Jake leaned forward, resting his hand on Nikki’s knee, but his hand lost its hold and skidded off. He‘d had more than one Captain. laughed, a bit too loud, “Hi, Lex Ann, Brodie, what a great night.”

TheA knot of older ballerinas walked on stage. The lady in the row in front of them turned. “Shush.”

Jake smiled at the womanapologetically and squeezed Nikki’s hand, like they shared some joke. Like it wasn’t just two hours ago that he’d They shared nothing good these days. He didn’t even have remorse for earlier tonight when he pounded on the bathroom door as she watchedso hard the wood splintereding at its hinges, fearing he would break through, Like she hadn’t hugged Kasey in a corner of the bathroom, praying the door wouldn’t give. Like Kasey hadn’t been screaming, “G go away Daddy!”.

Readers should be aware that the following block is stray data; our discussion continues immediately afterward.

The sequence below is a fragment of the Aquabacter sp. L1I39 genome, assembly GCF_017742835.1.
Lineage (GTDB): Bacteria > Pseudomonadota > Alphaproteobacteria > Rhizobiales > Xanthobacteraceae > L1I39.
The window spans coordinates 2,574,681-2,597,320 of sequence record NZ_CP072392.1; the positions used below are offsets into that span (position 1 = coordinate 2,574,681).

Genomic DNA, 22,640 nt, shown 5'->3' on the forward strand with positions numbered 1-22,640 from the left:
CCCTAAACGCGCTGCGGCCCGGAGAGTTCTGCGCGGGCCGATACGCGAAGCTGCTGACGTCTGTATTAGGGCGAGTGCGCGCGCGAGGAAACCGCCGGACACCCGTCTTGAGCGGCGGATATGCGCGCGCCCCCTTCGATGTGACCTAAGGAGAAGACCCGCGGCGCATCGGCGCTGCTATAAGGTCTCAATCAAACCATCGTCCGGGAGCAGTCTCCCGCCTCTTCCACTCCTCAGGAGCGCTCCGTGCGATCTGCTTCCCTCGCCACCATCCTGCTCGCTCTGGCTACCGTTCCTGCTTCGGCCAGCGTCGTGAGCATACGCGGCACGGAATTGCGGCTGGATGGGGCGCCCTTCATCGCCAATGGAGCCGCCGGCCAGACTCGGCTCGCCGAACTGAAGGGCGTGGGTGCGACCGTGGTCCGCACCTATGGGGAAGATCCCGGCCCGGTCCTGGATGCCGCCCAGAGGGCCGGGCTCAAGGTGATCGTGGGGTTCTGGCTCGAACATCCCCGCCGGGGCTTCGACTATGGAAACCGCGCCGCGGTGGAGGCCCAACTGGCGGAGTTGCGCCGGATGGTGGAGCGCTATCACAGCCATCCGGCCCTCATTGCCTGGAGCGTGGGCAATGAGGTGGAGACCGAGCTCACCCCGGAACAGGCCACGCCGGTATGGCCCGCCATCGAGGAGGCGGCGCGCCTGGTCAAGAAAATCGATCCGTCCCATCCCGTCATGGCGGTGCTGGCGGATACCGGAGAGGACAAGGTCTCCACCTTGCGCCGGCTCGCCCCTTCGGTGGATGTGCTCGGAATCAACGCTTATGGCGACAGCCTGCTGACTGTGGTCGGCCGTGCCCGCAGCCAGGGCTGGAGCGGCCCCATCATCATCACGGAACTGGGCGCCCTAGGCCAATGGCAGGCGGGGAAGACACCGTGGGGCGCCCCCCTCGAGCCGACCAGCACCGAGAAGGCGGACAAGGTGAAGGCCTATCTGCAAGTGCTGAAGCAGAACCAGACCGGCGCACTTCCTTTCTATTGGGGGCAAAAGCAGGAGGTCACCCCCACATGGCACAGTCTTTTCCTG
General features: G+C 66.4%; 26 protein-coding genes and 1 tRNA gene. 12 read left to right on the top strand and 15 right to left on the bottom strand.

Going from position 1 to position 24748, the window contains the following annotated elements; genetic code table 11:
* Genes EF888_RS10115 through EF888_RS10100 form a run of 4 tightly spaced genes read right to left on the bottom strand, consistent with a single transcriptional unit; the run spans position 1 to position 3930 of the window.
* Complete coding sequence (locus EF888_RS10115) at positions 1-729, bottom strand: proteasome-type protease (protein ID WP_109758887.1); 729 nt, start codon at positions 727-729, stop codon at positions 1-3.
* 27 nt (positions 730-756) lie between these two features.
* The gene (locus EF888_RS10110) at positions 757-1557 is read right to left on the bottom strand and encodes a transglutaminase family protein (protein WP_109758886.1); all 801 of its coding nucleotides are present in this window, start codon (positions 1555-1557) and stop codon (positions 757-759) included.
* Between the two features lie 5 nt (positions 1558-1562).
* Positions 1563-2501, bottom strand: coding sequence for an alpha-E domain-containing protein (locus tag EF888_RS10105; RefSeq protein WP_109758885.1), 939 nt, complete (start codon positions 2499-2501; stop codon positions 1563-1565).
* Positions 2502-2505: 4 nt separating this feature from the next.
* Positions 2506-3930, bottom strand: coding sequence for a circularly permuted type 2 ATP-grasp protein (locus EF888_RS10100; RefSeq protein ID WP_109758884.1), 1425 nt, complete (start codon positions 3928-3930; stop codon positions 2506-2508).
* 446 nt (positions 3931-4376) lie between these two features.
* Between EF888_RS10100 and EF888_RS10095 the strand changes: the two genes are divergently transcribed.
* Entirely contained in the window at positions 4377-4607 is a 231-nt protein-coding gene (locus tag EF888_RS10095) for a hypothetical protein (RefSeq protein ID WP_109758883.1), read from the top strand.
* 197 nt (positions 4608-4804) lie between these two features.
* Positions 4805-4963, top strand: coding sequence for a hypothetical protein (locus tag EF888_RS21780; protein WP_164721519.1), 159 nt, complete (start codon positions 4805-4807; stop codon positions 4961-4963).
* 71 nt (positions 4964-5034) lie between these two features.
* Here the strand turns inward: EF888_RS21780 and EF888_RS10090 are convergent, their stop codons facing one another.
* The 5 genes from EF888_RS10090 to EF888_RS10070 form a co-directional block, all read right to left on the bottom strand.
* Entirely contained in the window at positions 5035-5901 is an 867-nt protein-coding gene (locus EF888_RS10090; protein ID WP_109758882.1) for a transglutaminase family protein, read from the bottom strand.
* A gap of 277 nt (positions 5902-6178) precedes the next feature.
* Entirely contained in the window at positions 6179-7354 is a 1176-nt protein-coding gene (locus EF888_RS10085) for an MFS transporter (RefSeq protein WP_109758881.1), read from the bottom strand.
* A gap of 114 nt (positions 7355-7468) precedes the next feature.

And that was when she realized. It was time. It was past time. She couldn’t delay any longer, but he couldn’t know until she was gone.[5]

But it would take planning, work, time. And he couldn’t know anything about it until she was already gone. So she patted his hand and forced a smile, as if she were in on the joke.

The audience applauded, startling her back to the present, and she joined in. She clapped wildly as if she’d enjoyed their dance. Brodie, Lex Ann’s husband, blew his best ballpark whistle.

After Jake finished applauding, he draped returned his arm around to her shoulder again, and . He squeezed her in something part faux a sign of affection or and part possession. It was hard to tell these days. She no longer cared.